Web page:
http://www.myfoxchicago.com/myfox/p...n=2&locale=EN-US&layoutCode=TSTY&pageId=3.2.1
  4. Alfa
    FBI Sting Nabs 15 Officers

    More than a dozen people, most of them police officers, were charged Tuesday, accused of acting as lookouts during drug deals and poker games, and in some cases, dealing drugs themselves.

    The charges against 10 Cook County Sheriff's Office correctional officers, four Village of Harvey police officers and a Chicago police officer were announced by United States Attorney Patrick J. Fitzgerald and Robert D. Grant, Special Agent-in-Charge of the Chicago Office of the Federal Bureau of Investigation.

    In all, charges were brought against 17 people.

    In May, jail guards Ahyetoro Taylor and Raphael Manuel accompanied someone they thought brokered large-scale drug transactions but was really an undercover FBI agent, charges allege.

    A twin-propeller plane landed at the west suburban DuPage Airport, where they boarded and began counting what they thought was 80 kilograms of cocaine stashed in four duffel bags, according to federal authorities.

    They allegedly took the bags to the undercover FBI agent's car and watched as another undercover agent pulled up in a Mercedes, took the bags and drove off.

    Taylor and Manuel took $4,000 each, authorities said.

    In August, Harvey police officer Archie Stallworth accompanied an undercover agent to the DuPage Airport and accepted $1,000 after handling three duffel bags purportedly containing 30 kilograms of cocaine, the charges allege.

    "It’s kinda suspect, you walk in, he come in with three bags, you walk out with three bags. He go this way, you go that way. In an airport, that’s probably cause. It arouses suspicion," Stallworth allegedly said, not knowing his conversation with the undercover agent was being recorded.

    In another conversation, he also allegedly talked about the best way to exchange drugs without arousing suspicion.

    "The best spot for ya’ll to do that, believe it or not, is the train station. Fast food places, that’s where we (law enforcement) be looking. Sit there all day or they set up surveillance cameras," a separate affidavit, attached to the complaint against him, said.

    According to the common affidavit, the undercover agent paid a total of $44,000 to 16 of the defendants, not including an additional $1,000 to Stallworth.

    The largest shares allegedly were paid to Taylor ($15,000) and Manuel ($14,500), respectively, for providing security during alleged drug transactions. The "deals" involving the agent’s purported drug sources and customers -- all of whom were undercover FBI agents -- typically occurred in retail and hotel parking lots in the south suburbs of Homewood, Tinley Park, Oak Lawn, Matteson and Bolingbrook and were captured on audio and video recordings by the undercover and surveillance agents.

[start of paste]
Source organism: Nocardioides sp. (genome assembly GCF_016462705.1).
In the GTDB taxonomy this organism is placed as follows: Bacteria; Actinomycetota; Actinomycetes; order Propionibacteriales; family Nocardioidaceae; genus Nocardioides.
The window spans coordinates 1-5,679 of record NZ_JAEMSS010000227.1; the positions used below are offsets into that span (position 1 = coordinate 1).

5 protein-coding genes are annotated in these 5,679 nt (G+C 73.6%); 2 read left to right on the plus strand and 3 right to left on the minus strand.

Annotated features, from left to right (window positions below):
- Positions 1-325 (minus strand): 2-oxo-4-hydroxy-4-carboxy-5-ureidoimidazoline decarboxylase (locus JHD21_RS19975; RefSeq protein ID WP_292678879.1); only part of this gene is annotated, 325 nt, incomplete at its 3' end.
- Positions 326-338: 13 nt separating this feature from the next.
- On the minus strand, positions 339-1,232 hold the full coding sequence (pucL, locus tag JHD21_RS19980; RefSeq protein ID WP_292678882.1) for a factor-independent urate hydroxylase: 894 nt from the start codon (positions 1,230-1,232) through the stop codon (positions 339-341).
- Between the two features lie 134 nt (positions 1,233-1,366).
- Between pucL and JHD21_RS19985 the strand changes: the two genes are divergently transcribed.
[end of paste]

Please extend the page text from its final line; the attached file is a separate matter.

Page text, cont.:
In each instance, the undercover agent allegedly would determine that each officer was carrying a firearm and advised them that they were providing protection for transfers of narcotics, providing the specific amount of purported cocaine and/or heroin that was involved. The undercover agent would then pay each defendant after each transaction was completed.

    After establishing an allegedly corrupt relationship with Taylor and Manuel, the agent typically contacted them and asked them to recruit a specific number of other officers to work each security detail, the charges allege. The undercover agent also would meet with the members of each crew beforehand to discuss the quantity and type of drugs that were purportedly being transferred.

    Cook county Sheriff Tom Dart said that each of the men charged has been suspended with pay pending a hearing next week, where his office will request that each be suspended without pay. He will then request for their termination.

    Dart said that his own investigators suspected wrong-doing on behalf of the correctional officers in January of this year. They then learned that the FBI had been investigating the same men since the previous August.

    "The Harvey Police Department and the City of Harvey do not condone any type of corruption or illegal activity," acting Police Chief D. Eaves said in a press release. "Law enforcement officers are sworn to uphold the laws of the State of Illinois and of the United States and should be held to a higher standard."

    Eaves reiterated that the department takes the oath of the badge "very seriously" and that he will be moving for immediate disciplinary action against all of the officers and employees involved.